KARACHI: The Sindh High Court on Thursday issued notices to the Election Commission of Pakistan and others on an application of the provincial government seeking suspension of the operation of the court order on secret ballot.
The court in its order had restored a previous local government law while directing the Election Commission of Pakistan to immediately fix a date to hold the elections of mayor and other local government representatives across the province by secret ballot.
A two-judge bench, headed by Justice Syed Hasan Azhar Rizvi, had on Wednesday given the short order on as many as five identical petitions challenging the passage of an amendment bill that abolished secret ballot for the election of mayors, deputy mayors, chairmen and vice-chairmen of local councils, binding the members to cast their votes by showing their hands.
The petitions were filed by Pakistan Muslim League-Nawaz, Muttahida Qaumi Movement and PML-Functional leaders, who requested the court to annul the amendment to the Sindh Local Government Act, 2013, which binds the members to cast their votes by showing their hands instead of secret ballot for electing mayors and deputy mayors, etc.
On Thursday, the advocate general filed an application before the bench. The court was requested to suspend its order to enable the provincial government to file an appeal against the order in the Supreme Court of Pakistan.
The bench issued notices to the respondents, who also included the petitioners, and put off the hearing to Feb 16.
CNG rickshaw owners’ plea dismissed
Meanwhile, another division bench of the Sindh High Court dismissed a constitutional petition of the All Karachi CNG Rickshaw Owners’ Association against the action being taken against them by the traffic police and other authorities.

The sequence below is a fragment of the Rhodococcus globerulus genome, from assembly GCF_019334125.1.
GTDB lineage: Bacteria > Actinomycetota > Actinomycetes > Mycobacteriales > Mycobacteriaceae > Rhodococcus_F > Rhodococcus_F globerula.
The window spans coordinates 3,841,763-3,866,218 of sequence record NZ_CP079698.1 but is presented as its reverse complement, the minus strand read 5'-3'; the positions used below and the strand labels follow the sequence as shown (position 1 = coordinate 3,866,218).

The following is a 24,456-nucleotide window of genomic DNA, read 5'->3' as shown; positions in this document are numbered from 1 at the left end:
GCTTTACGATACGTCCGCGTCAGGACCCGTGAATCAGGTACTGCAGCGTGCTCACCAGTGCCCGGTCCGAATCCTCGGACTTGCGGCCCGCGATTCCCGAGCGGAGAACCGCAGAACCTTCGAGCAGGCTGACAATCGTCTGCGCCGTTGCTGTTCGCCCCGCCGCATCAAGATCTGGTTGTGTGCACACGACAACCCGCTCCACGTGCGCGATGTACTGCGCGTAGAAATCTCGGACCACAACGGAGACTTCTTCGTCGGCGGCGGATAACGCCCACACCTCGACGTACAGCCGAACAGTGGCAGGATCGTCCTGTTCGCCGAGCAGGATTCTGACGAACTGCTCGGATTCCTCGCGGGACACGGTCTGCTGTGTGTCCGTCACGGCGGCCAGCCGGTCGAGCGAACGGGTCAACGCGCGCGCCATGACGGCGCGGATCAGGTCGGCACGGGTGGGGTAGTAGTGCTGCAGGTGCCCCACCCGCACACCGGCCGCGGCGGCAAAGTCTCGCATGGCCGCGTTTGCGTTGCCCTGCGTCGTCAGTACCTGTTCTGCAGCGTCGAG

The bench, headed by Chief Justice Sajjad Ali Shah, after the perusal of an official report filed by the provincial authorities and hearing arguments of the government law officer dismissed the petition.
In the petition, the association submitted that the traffic police and the city administration were taking action against CNG rickshaws on the pretext of action ordered by the SHC against Qingqis (motorbike-rickshaws).
It was submitted that CNG rickshaws were plying in accordance with the law for the past four years, but the traffic police had started impounding the three-wheelers.
The petitioners impleaded the traffic police, the provincial transport authority and the excise and taxation department as respondents. They asked the court to restrain the respondents from taking ‘illegal action’ against their vehicles.
The provincial authorities submitted a report stating that the CNG rickshaws were allowed to take four passengers under the law, while the three-wheeler owners were loading seven to 11 passengers in their vehicles.
The official report, which was also placed on record of the Supreme Court during the proceedings related to Qingqi (pronounced as Chingchi) rickshaws, said that overloading was against the motor vehicle law.
Published in Dawn, February 12th, 2016